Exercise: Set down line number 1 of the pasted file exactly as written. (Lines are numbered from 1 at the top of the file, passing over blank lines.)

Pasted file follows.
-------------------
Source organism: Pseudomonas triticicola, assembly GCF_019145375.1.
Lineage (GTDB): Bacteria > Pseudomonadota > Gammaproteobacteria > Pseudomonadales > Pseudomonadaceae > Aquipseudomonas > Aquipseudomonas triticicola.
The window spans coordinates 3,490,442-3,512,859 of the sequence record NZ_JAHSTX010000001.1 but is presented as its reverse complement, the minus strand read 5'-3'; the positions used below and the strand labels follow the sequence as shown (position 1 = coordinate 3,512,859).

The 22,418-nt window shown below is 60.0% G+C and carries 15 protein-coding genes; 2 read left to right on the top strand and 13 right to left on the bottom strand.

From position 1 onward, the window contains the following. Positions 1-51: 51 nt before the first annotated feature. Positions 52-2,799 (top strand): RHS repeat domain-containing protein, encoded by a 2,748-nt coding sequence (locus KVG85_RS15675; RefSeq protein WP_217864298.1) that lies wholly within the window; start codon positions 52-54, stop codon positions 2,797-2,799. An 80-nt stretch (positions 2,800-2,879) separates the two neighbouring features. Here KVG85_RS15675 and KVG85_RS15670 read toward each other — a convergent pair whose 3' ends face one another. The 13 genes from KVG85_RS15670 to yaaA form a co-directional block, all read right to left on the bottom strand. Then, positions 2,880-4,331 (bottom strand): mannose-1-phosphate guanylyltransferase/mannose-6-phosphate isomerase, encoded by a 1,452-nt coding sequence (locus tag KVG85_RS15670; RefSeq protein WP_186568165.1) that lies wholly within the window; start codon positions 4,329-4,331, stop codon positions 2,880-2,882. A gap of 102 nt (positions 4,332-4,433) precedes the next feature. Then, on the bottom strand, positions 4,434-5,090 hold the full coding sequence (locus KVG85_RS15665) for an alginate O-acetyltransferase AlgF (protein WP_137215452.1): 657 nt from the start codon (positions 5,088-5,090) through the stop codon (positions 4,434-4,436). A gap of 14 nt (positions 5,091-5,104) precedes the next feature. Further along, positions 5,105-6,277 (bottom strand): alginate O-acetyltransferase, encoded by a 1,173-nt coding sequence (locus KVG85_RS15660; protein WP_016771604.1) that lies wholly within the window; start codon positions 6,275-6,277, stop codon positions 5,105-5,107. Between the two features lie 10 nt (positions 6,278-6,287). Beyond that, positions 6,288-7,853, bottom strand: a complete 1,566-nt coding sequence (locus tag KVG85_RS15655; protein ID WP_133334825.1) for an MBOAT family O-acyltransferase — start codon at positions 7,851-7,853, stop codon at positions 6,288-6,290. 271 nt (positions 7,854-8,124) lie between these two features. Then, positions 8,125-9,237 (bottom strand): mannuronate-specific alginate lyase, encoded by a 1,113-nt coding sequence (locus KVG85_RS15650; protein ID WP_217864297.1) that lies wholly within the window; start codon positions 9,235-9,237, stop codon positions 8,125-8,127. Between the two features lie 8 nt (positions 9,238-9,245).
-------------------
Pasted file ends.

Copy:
Source organism: Pseudomonas triticicola, assembly GCF_019145375.1.